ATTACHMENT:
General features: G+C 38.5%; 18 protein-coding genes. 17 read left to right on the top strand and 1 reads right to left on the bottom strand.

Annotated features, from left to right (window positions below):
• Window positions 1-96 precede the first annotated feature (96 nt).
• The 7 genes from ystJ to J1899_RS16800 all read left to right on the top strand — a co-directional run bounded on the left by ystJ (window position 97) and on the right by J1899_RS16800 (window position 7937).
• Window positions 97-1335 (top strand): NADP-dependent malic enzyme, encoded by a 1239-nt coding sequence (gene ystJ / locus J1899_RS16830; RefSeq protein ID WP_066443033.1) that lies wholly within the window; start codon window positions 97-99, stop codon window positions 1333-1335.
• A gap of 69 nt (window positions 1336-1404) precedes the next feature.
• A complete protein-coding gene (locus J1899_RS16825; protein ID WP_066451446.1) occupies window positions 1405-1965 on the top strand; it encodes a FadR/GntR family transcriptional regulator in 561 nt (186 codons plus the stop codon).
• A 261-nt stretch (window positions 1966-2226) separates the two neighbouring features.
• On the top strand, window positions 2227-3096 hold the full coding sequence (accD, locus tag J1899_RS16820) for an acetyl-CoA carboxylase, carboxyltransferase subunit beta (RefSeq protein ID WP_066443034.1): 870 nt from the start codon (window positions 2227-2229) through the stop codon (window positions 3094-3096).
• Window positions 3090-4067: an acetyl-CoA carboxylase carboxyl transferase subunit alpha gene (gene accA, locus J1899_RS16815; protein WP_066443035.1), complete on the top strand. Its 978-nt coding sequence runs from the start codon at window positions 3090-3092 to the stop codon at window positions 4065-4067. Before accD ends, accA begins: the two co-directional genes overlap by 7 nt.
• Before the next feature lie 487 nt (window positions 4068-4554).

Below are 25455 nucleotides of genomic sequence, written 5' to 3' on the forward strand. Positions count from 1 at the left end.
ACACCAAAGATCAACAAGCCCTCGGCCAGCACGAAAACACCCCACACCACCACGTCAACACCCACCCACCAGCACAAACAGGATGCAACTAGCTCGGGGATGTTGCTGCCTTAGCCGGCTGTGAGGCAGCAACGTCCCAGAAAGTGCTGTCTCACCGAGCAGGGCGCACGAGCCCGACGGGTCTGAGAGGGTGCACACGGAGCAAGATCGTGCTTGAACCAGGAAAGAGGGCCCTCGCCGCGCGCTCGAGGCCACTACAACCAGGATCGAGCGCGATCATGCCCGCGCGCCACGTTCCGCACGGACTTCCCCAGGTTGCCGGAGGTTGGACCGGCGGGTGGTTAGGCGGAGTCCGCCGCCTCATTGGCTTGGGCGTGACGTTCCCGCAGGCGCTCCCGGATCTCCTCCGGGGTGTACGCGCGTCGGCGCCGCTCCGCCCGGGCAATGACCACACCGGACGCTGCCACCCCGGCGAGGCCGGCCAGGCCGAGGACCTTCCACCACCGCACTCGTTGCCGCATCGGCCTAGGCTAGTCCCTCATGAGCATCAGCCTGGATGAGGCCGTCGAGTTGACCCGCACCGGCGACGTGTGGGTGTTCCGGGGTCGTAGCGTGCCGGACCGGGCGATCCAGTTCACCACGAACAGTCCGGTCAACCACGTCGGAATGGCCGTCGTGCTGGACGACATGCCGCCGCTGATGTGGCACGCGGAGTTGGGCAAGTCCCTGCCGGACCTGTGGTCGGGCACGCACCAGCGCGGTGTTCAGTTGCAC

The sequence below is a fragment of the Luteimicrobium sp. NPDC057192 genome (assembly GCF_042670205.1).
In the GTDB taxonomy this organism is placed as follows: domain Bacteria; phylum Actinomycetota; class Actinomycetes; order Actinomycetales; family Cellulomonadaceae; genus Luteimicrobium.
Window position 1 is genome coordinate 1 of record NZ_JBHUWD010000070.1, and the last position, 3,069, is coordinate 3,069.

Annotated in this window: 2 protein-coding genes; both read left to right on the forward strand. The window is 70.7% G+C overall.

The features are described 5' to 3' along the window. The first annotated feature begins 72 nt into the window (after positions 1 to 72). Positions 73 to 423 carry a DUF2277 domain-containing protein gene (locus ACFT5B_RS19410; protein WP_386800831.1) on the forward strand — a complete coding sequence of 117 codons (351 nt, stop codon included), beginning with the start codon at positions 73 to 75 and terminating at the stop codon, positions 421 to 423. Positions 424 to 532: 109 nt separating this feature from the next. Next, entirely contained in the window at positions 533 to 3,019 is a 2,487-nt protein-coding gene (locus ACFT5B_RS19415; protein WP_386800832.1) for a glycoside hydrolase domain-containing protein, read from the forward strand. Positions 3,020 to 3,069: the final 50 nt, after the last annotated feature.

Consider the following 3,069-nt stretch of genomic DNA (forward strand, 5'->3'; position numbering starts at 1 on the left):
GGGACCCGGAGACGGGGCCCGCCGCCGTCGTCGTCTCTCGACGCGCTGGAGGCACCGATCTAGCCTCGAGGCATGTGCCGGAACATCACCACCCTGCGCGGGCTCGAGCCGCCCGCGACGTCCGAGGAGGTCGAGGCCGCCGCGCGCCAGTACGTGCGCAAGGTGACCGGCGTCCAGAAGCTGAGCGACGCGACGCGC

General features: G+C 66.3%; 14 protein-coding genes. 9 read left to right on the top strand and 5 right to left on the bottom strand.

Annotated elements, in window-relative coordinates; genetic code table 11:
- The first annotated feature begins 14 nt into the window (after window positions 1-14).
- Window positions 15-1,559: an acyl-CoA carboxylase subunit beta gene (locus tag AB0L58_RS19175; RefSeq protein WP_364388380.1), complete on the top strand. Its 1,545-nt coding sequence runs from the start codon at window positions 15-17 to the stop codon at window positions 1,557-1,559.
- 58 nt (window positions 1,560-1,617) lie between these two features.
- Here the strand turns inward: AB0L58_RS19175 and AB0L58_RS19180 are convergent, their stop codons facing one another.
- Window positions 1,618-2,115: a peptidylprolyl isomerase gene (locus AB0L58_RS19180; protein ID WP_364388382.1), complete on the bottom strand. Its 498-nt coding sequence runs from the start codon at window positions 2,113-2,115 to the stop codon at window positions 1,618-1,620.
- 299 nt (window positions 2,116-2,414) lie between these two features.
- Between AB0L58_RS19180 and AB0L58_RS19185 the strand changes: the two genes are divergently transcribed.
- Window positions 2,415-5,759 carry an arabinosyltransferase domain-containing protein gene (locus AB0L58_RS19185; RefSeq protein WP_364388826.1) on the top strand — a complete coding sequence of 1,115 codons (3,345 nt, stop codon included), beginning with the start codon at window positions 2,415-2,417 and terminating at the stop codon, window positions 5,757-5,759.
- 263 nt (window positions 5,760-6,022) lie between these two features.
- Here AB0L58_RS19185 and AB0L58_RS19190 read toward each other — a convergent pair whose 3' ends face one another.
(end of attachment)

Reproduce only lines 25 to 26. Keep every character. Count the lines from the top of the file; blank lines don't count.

- 58 nt (window positions 1,560-1,617) lie between these two features.
- Here the strand turns inward: AB0L58_RS19175 and AB0L58_RS19180 are convergent, their stop codons facing one another.